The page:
Though for reasons more cultural than spiritual, Borat hates Jews. One flashback shows a “Running of the Jew” festival in Kazakhstan, where young boys tear through the streets trying to beat up a person dressed up in a caricatured costume of a “Jew.” When “Mrs. Jew” lays a gigantic egg in the street, they are instructed to “crush that Jew chick before it hatches.” (Yes, it’s supremely offensive.) Incidentally, at the end of the movie, the “converted” Borat says his people no longer conduct the “Running of the Jew” festivals. “We are Christians now,” he explains. The camera then shows townsfolk using a pitchfork to poke at an elderly Jewish man hanging on a cross.
Borat also hates gypsies. In his mind, both gypsies and Jews have magical powers and are evil forces that can disguise themselves in various forms. He describes Jews as having horns on the sides of their heads and holds them responsible for most of the world’s woes, including the attacks of 9/11. When cockroaches appear from under a door, he’s convinced they are Jews coming to get him and tries to ward them off by holding a cross and tossing money. As for the gypsies, Borat believes his journey has been cursed by them, and that he must extract some of their tears to reverse the curse. (He also believes his jar of gypsy tears has kept him from getting AIDS.) When he mistakes a woman at a garage sale for a gypsy, there’s mention of spells and magic.
Pervasive, crude and grotesque. Borat is shown masturbating inside his pants while standing on a busy sidewalk. At a hotel, he walks in on a completely naked Azamat masturbating. (His hand is visible.) The two then get into an agonizingly long scuffle in the nude. (Borat’s penis is censored with a black box; Azamat’s is mostly tucked away by his layers of fat.) Worse, their wrestling is played off like a pornographic film—complete with positional references to anal and oral sex. Among other things, each man’s genitals get mashed up against the other’s face.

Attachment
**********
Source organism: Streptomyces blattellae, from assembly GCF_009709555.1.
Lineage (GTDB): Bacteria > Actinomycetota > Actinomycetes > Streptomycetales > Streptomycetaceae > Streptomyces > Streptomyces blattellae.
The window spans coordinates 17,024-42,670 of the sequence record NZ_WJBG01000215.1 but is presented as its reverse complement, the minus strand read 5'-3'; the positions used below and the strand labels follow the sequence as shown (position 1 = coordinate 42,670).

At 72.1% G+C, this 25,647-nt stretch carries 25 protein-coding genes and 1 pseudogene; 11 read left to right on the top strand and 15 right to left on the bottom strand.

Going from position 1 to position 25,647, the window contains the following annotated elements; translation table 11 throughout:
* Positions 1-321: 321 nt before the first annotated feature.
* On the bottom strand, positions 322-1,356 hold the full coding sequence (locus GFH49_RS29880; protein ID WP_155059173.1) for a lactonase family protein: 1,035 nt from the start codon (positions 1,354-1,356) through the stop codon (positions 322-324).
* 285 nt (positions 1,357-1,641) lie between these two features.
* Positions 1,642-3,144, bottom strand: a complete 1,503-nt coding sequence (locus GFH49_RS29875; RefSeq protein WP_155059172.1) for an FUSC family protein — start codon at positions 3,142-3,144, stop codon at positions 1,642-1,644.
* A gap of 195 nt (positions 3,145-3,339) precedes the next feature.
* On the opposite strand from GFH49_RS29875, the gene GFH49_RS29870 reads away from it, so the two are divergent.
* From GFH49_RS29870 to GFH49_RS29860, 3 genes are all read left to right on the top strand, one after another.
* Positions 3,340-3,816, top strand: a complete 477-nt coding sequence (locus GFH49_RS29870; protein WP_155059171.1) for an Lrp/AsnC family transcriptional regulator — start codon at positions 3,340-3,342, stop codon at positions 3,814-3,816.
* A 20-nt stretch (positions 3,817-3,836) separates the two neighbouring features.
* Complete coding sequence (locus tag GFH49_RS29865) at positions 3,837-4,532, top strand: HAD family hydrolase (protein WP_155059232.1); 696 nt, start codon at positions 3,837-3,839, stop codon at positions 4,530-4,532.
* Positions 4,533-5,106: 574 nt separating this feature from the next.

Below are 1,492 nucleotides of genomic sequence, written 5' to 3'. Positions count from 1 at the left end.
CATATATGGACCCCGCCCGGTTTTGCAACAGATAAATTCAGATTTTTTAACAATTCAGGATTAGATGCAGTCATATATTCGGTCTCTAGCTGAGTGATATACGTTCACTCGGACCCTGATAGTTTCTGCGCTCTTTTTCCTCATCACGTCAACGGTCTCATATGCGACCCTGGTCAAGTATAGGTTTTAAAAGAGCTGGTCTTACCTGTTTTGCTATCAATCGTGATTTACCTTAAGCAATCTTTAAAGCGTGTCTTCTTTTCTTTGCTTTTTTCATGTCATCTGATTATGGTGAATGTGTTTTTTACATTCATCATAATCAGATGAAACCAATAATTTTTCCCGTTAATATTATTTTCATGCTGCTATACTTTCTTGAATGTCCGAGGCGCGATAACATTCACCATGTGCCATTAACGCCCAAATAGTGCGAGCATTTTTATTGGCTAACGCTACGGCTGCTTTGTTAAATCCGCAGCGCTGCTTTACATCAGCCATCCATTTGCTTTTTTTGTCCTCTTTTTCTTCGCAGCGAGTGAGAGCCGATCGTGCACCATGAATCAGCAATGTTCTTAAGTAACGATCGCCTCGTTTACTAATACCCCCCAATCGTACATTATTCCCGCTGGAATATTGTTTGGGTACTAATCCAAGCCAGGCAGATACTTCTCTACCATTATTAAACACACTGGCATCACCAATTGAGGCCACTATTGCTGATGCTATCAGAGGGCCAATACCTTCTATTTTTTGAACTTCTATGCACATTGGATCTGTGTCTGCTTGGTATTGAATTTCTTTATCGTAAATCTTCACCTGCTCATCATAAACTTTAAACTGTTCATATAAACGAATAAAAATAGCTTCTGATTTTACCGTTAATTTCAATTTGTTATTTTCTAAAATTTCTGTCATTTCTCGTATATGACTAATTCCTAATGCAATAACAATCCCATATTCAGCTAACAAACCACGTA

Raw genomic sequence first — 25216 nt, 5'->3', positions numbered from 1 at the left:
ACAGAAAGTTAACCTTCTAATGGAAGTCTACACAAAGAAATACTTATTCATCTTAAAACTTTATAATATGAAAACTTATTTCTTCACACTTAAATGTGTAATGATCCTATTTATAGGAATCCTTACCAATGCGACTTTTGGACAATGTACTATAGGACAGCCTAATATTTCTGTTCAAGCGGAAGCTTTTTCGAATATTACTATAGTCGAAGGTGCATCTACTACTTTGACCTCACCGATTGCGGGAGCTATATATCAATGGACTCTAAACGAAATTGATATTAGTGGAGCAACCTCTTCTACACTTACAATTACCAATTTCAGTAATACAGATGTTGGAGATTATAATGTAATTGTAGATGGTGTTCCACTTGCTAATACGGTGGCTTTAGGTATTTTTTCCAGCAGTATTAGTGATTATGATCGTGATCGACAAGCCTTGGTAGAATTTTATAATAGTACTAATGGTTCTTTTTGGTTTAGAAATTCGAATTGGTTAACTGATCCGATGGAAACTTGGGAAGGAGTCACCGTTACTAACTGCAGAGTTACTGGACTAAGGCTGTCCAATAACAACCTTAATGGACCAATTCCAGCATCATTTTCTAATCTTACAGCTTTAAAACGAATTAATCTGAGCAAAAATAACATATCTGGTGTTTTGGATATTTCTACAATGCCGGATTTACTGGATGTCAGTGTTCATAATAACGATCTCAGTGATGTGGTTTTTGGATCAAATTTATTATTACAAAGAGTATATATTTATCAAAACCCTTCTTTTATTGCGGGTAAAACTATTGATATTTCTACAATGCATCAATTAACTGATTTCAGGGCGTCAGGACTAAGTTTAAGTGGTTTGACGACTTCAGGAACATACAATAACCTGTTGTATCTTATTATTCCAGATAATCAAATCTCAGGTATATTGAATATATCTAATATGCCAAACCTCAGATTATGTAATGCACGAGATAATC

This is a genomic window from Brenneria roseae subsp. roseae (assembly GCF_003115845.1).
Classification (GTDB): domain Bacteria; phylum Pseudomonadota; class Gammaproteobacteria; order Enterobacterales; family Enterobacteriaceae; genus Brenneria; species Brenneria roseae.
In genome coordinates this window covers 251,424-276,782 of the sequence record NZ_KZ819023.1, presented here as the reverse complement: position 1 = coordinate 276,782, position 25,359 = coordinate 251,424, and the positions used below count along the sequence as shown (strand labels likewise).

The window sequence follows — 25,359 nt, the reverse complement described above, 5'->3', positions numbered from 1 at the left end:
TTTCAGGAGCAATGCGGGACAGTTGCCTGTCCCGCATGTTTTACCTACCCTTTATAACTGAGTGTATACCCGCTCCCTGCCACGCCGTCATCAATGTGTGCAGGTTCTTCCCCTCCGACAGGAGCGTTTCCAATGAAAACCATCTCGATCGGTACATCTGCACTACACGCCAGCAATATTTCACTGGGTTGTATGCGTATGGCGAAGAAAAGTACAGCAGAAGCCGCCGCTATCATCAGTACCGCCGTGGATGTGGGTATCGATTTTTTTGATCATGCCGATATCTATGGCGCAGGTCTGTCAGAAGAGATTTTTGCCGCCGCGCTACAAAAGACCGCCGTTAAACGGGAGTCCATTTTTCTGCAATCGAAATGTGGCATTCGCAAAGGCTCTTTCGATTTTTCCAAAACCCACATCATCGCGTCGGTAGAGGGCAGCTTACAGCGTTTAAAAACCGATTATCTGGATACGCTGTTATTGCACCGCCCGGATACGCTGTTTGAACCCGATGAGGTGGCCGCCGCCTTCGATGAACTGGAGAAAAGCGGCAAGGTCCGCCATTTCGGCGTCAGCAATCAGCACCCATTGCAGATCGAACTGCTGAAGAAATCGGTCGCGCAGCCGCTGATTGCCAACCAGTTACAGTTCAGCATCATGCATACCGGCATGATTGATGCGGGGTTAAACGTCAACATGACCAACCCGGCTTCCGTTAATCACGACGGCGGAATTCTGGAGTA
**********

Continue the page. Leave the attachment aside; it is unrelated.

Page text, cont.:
It’s no surprise, then, that graphic gay jokes and sight gags run throughout the movie, including several references to anal sex. (One involves rodents.) Borat exchanges onscreen “gropings” with “gay pride” parade participants, and then takes two of them back to his hotel to share an offscreen shower. There are countless references to incest, rape and pedophilia. Borat passionately kisses a woman, then explains that she’s his sister, whom he proudly introduces as the “No. 4 prostitute in all Kazakhstan.” Upon leaving his homeland, he jokingly instructs a neighbor who’s known as the “town rapist” to restrict his rapes to “humans only.”
Borat proudly displays (to his etiquette coach and the camera) X-rated close-ups of his teenage son’s penis. Borat also mentions a disgusting personal “hobby” that involves taking pictures of women while they’re going to the bathroom. (We see Polaroids.) A woman is shown taking a bath. (Her hands cover her breasts.) A pin-up painting shows a topless woman. Borat appears in a thong bathing suit.
After attempting to abduct Pamela Anderson at a book signing, Borat gets tackled hard by security officers. A Kazakh kindergarten class is shown to be a group of boys and girls huddled around lots of powerful guns (AK-47s, etc.). And Borat introduces an older man as the “town mechanic … and abortionist.”
The journalist wreaks havoc in an antique shop, “accidentally” smashing several items. A horse and its rider crash to the ground at a rodeo. A downed horse is whipped. The head of what was once Borat and Azamat’s “pet” bear is seen sitting on a platter in the fridge. As already mentioned in conjunction with some of the film’s other problems, there is implied and real violence associated with the “Running of the Jew” mockery, the “crucifixion” of the Jew scene and the nude wrestling match.
Close to 20 uses of the f-word are combined with more than a dozen s-words and at least the same number of obscene sexual terms (including “c–k,” “d–k” and “p—y”). Racist language, including the n-word, is belted out.